If you have ever done any type of plumbing home repairs, you are probably familiar with gaskets. While a gasket may be a small part to your overall plumbing fixtures, it plays an important role in creating a seal and preventing catastrophic leaks between critical parts. Similarly, your vehicle’s engine is a complex set of critical parts that also require the use of gaskets. There are a variety of gaskets in your engine but one of your more critical gaskets is called the head gasket.
What is the head gasket?
Your vehicle’s head gasket is a type of mechanical seal that is compressed between the engine block and the cylinder head. The head gasket is responsible for sealing in the internal combustion process of your engine and also keeping coolant and oil from mixing together as these fluids travel from the engine block to the cylinder head.
What can go wrong with the head gasket?
Because the head gasket is exposed to a broad array of conditions and temperatures, it has the tendency for wear and tear. Extreme temperatures over an extended period of time could potentially wear down the gasket, resulting in fluid leaks. A head gasket is a relatively inexpensive part but because of where it sits in the engine block, repair or replacement is very costly. The bottom-line is you don’t want to get to the point where your head gasket fails.
If your vehicle’s engine overheats, this can also contribute to a gasket failure. Remember, the head gasket lies between the engine block and the cylinder head. If your engine is overheating, the cylinder head will expand from the heat and increase pressure on the gasket. The volume of pressure results in a compromise to the seal and a mixing of the coolant and oil. This situation is commonly called a “blown gasket.”>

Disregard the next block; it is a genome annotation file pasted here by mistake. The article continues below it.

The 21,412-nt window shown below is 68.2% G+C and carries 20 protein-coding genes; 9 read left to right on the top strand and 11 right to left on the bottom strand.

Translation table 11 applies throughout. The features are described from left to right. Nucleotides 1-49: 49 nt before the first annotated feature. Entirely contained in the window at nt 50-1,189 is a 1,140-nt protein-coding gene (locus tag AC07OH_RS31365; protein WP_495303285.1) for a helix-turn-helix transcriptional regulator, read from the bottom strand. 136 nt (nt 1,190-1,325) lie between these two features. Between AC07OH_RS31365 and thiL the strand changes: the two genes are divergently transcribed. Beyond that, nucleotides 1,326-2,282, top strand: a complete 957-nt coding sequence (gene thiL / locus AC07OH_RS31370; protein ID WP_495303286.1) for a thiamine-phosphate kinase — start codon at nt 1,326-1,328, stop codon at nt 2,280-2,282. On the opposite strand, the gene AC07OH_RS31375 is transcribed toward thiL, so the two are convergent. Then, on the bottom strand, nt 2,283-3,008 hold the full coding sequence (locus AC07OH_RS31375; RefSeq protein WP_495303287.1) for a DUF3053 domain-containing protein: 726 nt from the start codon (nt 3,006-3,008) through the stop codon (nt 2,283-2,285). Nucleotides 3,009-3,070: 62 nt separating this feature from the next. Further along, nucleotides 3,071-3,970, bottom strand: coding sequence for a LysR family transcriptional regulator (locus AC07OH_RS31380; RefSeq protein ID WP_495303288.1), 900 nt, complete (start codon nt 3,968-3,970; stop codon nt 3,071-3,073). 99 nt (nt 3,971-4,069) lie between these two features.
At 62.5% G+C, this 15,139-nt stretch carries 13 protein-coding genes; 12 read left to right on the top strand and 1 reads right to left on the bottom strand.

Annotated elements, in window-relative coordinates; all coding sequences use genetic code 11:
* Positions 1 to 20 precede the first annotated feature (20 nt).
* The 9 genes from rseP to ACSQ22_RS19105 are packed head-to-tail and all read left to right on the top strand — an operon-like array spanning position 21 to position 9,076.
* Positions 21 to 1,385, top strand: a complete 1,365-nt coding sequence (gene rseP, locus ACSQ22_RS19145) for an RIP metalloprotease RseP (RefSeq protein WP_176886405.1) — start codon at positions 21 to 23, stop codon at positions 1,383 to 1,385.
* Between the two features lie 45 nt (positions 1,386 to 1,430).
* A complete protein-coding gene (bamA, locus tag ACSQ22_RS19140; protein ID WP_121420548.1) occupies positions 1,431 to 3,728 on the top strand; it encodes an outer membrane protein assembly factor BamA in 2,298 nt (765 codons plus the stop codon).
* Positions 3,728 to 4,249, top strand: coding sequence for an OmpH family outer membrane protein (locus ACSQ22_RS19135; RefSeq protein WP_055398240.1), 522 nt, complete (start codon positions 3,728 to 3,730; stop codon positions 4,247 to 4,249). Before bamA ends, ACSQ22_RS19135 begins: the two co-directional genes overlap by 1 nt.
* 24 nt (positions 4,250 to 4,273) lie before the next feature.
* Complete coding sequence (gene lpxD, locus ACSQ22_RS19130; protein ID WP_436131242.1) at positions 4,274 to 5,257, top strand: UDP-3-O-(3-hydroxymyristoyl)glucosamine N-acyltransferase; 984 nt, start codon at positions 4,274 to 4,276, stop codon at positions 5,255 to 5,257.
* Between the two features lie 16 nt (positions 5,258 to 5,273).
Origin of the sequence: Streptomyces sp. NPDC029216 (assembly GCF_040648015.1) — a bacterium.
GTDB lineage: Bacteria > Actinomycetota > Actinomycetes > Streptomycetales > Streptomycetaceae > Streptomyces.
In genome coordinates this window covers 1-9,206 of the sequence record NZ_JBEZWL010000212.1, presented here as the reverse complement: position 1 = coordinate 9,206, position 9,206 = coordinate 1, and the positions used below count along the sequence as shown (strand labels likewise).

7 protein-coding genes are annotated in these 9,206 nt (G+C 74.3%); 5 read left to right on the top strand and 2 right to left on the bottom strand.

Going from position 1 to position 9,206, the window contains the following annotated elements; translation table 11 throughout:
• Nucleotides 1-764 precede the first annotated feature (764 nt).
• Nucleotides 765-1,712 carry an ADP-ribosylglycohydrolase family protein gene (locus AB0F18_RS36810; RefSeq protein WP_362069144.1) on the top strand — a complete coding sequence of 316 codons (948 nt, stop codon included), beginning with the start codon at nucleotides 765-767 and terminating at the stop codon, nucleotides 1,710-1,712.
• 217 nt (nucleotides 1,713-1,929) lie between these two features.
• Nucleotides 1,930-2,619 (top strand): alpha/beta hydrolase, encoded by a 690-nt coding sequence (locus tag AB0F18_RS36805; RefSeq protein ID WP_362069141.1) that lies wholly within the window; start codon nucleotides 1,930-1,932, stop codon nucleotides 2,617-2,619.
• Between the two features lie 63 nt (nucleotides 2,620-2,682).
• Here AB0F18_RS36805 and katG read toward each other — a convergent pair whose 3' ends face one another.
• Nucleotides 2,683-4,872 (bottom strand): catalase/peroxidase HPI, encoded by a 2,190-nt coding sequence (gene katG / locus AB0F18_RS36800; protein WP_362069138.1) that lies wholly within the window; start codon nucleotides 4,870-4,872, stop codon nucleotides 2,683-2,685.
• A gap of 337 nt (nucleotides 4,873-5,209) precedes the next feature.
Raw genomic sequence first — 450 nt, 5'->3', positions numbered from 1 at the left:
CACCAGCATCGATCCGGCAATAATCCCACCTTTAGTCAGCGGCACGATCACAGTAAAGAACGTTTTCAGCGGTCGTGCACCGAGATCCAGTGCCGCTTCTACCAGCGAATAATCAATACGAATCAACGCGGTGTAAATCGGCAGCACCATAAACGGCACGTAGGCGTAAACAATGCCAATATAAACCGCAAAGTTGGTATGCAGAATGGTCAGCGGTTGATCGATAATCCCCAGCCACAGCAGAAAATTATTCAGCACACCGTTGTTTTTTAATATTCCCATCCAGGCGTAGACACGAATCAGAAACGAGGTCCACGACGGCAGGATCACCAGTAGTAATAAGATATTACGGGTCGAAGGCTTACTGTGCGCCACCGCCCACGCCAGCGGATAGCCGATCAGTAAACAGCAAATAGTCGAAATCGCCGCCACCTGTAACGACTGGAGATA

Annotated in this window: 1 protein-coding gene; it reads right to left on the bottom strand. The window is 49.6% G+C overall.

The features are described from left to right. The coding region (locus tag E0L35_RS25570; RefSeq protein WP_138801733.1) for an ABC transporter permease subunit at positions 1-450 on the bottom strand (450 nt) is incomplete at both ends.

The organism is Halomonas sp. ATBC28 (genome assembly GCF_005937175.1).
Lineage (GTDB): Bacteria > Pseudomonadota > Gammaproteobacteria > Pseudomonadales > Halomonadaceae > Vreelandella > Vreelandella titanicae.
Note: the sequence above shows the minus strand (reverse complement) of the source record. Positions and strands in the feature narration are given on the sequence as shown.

What are the symptoms of a head gasket problem?
For the most part, the visible symptoms of gasket failure are related to the leaking fluids. Here’s a list of the more common symptoms that may indicate a problem with your vehicle’s head gasket:
- The engine is consistently overheating or it is necessary to frequently add engine coolant
- Evidence of coolant leaks below the exhaust manifold
- Evidence of bubbles in the coolant fluid overflow tank
- The exhaust pipe may emit white smoke
- Engine oil has a whitish or milky appearance
How can you avoid head gasket problems?
Since the most common reason for a blown gasket is an overheated engine, it is important to maintain your vehicle’s coolant system as a preventative measure.
Coolant system maintenance may include:
Periodic Coolant flush and replacement (recommended every two years)
Periodic belt and hose inspections for wear and tear, cracking, and other problems.
We can never control every situation – but proactive maintenance of your vehicle’s coolant system can save you a lot of money and hassle in the long run! If you are currently experiencing any of the symptoms described above, or concerned that your vehicle might have a head gasket issue, schedule an appointment or stop by Campus Repair in Ft. Collins, Colorado today.